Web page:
When did the stain become a stain?

Why does it seem we are more obsessed with the stain that a bloody knee creates rather than the badge of honor it represents?

It took my son all summer to skid while stopping on his bike. It came along with a few scabbed up knees and bloody pant legs. But, he was never deterred. He continued to push both his physical and mental limits.

He continued until he could consistently skid his bike on the driveway without falling. Leading up to this accomplishment, on more than one occasion, I remember becoming frustrated with the laborious task of having to go in the house get out the bandages and Neosporin, and patch him up. The first time this happened, I remember telling him, that this “accident” was preventable. I remember saying, “It’s simple, don’t try to skid, you won’t fall, we won’t have to go into the house, and we wont have to deal with this injury.” Translation: Don’t fail, mess up your pants, bust up your knee, inconvenience me, and we will be all good.

This did not deter him. I stopped myself from sharing my frustration the next time it happened. I simply did not want to communicate that his bloody knee and MY frustration was a barrier for the perfect and albeit, driveway staining skid mark. I simply could not, nor would he allow me to, stop him from achieving this goal.

Two thoughts have been spinning around in my head since this series of events began.

  1. When you are passionate about accomplishing something, you live in a state of ‘flow’, external pressures disappear, competing voices fade, focus is automatic, you are unstoppable.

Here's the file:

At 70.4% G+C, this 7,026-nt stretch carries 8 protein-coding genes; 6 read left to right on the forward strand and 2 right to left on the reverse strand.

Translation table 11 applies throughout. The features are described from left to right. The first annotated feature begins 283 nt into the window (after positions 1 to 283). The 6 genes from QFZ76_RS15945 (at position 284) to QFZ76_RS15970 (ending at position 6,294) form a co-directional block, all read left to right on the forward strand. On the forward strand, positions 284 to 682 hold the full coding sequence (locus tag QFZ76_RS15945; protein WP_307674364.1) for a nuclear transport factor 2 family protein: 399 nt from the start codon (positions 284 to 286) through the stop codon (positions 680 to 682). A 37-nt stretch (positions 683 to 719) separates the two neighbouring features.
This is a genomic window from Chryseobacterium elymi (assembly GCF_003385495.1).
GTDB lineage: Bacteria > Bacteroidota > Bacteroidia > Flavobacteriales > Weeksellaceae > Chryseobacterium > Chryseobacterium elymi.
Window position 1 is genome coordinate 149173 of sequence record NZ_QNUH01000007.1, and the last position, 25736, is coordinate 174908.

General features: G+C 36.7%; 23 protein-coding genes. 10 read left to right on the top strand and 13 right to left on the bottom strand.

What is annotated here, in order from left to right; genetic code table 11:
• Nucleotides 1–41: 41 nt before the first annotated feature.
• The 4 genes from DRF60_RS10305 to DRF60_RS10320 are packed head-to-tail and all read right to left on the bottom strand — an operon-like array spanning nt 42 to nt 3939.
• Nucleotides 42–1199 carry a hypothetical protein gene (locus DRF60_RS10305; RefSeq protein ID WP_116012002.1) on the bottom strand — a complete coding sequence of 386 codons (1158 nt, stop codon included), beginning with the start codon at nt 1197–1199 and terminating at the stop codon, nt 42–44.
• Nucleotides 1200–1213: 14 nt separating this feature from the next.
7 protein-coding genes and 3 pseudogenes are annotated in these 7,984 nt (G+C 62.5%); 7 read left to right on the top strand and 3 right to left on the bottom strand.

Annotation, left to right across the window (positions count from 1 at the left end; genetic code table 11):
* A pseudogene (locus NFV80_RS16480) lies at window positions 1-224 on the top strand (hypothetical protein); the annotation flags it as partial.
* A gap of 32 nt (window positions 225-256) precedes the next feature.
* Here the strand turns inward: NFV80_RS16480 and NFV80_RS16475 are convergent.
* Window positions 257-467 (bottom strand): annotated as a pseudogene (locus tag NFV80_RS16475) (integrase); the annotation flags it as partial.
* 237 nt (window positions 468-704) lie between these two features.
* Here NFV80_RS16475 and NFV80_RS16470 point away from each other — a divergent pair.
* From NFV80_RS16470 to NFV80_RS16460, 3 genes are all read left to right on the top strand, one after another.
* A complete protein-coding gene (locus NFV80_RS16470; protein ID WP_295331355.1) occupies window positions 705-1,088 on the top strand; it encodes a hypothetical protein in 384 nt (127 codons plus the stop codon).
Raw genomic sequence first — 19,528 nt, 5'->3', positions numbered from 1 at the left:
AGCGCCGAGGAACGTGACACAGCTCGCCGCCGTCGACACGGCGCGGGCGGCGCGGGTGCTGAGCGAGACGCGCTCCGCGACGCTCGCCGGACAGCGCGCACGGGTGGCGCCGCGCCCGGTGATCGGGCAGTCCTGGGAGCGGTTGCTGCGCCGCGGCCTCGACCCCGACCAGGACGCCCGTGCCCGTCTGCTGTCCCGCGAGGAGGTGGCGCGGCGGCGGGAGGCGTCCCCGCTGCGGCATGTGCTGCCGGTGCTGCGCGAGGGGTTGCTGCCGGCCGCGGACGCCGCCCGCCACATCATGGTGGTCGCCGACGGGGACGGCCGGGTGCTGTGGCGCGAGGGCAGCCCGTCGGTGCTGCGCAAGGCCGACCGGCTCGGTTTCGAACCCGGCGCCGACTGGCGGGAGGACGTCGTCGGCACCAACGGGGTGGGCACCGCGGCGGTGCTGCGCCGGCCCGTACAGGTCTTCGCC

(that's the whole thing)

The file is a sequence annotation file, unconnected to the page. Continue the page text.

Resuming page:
2. When we are young we view the cuts, bruises, scabs, bloody pant legs, as a necessary evil. A series of hurdles we must cross over on our way to achieving the outcome we desire, in this case, the illustrious bike skid. However as adults and passive participants, we sometimes make verbal, but subconscious judgements about the process our children and students are deeply invested in when we see them fail. We tell them how they can prevent failure. We try to stop them in their tracks.

This same tale manifests itself in our classrooms and schools more than a few times each day. Our students fall down. Our colleagues bruise their knee. We deliver kind words, we try to help, but do we then unintentionally disrupt their ‘flow’? Do we treat their bloody knees as a frustration for us? Or do we allow our students to wear the stain proudly like a badge of honor?

Honor the process. Achieve flow. Reflect on what it took to get there. Revel in the victory. Rinse. Repeat.

Stains represent our journey, our flow. We try to prevent them, but we shouldn’t. They shouldn’t be washed off.

Wear the stain.

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